This is because all teachers and pupils understand the school behaviour policy. It is applied consistently. Pupils are motivated by the positive achievement points they receive when they are good role models.
Parents love how they are immediately informed of positive and negative sanctions.The personal development of pupils is very strong. Personal and social development lessons are thoroughly planned and expertly delivered.
They are constantly evaluated to keep them relevant. The programme of activities pupils undertake in their tutor periods is as carefully planned as any other curriculum area. Personal development in the sixth form builds on this thorough foundation.
Pupils receive clear and helpful guidance about the world of work and opportunities for further study. They get the information they need from the other colleges and training providers who visit the school. Sixth-form students benefit from the school's close relationship with its sponsor, Haileybury, which provides them with high-quality advice about accessing ambitious university courses.
School leaders have developed an engaging range of clubs, societies and teams. This extra-curricular activity programme successfully develops pupils' interests and talents. It includes sports, the arts and academic areas.
However, the take-up of these opportunities by pupils is not as strong as leaders know that it should be.
Governors are experienced and knowledgeable. They do not take the information that leaders give them at face value.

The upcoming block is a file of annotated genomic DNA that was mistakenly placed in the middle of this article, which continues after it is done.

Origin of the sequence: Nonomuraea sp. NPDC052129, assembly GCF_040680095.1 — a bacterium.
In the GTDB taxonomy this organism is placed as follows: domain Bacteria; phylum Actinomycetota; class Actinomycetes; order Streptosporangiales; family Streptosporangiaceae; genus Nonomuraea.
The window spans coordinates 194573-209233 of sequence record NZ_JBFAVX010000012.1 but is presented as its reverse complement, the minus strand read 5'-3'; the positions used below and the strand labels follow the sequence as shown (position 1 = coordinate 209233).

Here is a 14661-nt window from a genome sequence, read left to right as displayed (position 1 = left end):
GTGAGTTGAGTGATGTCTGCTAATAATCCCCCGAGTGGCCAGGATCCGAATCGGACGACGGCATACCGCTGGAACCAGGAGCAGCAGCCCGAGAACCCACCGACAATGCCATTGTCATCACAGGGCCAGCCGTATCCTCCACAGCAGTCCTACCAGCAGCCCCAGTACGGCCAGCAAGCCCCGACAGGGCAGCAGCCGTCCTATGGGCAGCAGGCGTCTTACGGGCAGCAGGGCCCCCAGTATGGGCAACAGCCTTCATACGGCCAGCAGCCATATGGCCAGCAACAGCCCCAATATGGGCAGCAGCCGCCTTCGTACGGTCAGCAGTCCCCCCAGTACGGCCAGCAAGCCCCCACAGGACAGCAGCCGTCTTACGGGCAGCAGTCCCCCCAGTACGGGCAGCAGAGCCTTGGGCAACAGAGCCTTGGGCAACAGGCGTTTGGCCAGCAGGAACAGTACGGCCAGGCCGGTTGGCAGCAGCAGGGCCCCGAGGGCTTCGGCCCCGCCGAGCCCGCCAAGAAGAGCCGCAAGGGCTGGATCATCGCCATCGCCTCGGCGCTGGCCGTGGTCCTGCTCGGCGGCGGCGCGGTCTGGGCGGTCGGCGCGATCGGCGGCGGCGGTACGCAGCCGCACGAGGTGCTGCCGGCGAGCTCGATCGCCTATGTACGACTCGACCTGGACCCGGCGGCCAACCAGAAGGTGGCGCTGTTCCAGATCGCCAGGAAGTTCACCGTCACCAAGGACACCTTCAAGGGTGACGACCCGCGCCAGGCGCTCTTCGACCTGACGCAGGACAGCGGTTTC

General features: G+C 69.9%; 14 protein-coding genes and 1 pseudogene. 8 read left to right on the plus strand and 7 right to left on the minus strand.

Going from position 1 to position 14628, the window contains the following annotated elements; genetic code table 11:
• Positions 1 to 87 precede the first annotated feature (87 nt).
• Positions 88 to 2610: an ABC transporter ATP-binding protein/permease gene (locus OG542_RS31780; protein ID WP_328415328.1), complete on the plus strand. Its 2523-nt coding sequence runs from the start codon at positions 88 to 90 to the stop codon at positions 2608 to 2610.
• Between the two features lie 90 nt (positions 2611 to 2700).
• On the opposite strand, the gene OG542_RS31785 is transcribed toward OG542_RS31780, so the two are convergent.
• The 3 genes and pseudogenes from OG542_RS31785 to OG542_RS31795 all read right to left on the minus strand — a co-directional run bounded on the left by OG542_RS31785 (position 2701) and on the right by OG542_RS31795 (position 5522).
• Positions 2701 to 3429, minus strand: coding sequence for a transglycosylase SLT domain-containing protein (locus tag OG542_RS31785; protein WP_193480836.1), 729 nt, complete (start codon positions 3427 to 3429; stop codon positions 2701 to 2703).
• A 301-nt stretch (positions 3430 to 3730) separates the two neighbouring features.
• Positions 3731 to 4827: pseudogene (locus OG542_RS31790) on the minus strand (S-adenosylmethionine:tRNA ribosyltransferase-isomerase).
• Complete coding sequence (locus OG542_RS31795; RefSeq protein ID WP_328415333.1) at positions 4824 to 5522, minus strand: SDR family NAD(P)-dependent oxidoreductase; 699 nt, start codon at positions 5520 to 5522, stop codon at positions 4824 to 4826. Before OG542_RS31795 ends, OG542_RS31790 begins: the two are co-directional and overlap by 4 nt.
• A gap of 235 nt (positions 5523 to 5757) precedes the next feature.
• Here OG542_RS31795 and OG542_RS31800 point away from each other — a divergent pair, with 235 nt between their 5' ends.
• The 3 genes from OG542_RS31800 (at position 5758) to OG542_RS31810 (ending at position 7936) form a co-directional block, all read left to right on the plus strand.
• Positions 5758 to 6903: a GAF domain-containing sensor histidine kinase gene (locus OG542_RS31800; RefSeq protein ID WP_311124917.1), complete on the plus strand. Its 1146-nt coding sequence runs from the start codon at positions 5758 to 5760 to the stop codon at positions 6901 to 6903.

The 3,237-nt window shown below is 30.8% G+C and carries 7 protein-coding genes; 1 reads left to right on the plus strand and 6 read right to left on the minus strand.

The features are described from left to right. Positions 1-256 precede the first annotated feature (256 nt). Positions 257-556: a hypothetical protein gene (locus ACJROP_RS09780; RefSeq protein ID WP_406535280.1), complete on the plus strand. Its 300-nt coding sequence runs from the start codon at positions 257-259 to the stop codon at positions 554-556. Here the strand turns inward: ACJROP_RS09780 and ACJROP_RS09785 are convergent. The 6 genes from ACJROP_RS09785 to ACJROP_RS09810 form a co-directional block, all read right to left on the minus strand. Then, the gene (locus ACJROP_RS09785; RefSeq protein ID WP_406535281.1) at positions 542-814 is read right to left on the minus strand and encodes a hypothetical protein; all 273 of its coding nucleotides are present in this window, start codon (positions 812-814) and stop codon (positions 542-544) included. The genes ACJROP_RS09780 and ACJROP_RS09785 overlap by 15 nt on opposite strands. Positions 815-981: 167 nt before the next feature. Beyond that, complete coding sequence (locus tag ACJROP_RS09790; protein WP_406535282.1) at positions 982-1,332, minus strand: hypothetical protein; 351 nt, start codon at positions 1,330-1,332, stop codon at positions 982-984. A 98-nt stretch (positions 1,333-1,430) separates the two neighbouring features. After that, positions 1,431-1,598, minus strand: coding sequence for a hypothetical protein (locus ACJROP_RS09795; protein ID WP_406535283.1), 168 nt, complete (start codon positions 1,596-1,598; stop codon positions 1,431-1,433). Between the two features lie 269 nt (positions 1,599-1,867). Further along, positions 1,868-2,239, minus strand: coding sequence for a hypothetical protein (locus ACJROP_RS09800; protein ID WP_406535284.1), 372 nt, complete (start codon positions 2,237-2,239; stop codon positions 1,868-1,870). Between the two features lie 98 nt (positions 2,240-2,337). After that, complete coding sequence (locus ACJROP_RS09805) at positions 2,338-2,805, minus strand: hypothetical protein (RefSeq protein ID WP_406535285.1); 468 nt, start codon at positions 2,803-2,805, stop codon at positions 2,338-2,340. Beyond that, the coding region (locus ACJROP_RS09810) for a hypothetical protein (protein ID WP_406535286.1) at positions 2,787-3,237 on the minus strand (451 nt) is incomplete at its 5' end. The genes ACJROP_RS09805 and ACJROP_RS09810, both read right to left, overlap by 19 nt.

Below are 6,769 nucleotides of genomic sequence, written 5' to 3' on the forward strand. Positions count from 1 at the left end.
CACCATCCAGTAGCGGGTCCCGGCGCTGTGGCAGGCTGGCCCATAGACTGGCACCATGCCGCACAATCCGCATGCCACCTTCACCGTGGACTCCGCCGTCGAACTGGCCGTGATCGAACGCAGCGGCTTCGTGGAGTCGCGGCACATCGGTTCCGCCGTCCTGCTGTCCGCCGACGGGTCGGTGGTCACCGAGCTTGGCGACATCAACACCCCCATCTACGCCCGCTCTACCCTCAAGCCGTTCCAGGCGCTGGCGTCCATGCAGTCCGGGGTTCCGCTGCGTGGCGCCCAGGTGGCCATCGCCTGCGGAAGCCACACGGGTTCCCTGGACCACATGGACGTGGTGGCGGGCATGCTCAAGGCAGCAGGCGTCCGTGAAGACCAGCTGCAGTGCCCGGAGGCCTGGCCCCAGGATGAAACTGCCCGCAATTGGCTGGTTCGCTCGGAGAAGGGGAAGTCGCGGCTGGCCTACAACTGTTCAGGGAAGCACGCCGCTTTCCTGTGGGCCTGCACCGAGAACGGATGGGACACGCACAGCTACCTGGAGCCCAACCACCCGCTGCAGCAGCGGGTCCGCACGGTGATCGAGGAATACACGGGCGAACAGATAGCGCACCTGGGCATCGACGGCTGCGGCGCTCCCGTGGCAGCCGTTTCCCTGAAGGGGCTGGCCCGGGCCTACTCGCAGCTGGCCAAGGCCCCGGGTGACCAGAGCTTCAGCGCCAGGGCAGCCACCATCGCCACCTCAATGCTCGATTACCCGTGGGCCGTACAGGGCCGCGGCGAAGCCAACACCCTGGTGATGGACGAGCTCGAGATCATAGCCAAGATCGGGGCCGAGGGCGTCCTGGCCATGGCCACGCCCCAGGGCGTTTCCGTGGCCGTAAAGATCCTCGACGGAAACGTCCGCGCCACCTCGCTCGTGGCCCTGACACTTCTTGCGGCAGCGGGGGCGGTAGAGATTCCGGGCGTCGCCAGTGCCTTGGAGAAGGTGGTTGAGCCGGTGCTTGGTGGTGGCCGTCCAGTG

Their expert questioning ensures that the curriculum is meeting the needs of all the pupils in the school. Governors regularly ask external experts to evaluate areas of the school to help inform their work.
The arrangements for safeguarding are effective.
The school has a strong culture of keeping pupils safe. Staff are trained how to spot the signs that pupils might need extra help. They pass on any concerns to leaders, who respond quickly and effectively.
The school provides high-quality pastoral support. Much of this support for pupils is provided by school staff. However, leaders understand when to involve outside agencies and they do so appropriately.
They ensure that pupils get the help they need when they need it. Leaders check the off- site alternative provision they use. Safeguarding is thoroughly covered in the curriculum.
What does the school need to do to improve?
(Information for the school and appropriate authority)
• In a small minority of subjects, the programmes of study do not cover content which has the same scope as the national curriculum. This means that pupils do not learn all the content that they should, and this hampers their ability to make connections between different parts of their learning. Leaders must extend what is taught in these areas so pupils enjoy an equally broad curriculum across all their subjects.
• The take-up by pupils of the extra-curricular activities which are provided by the school is not as strong as it could be. As a result, some pupils are not taking advantage of all the opportunities that are available to them to develop their talents and interests through the wider curriculum. Leaders should review the school's programme, ensuring that it is as rich and broad as it can be, and pursue strategies for enhancing take-up.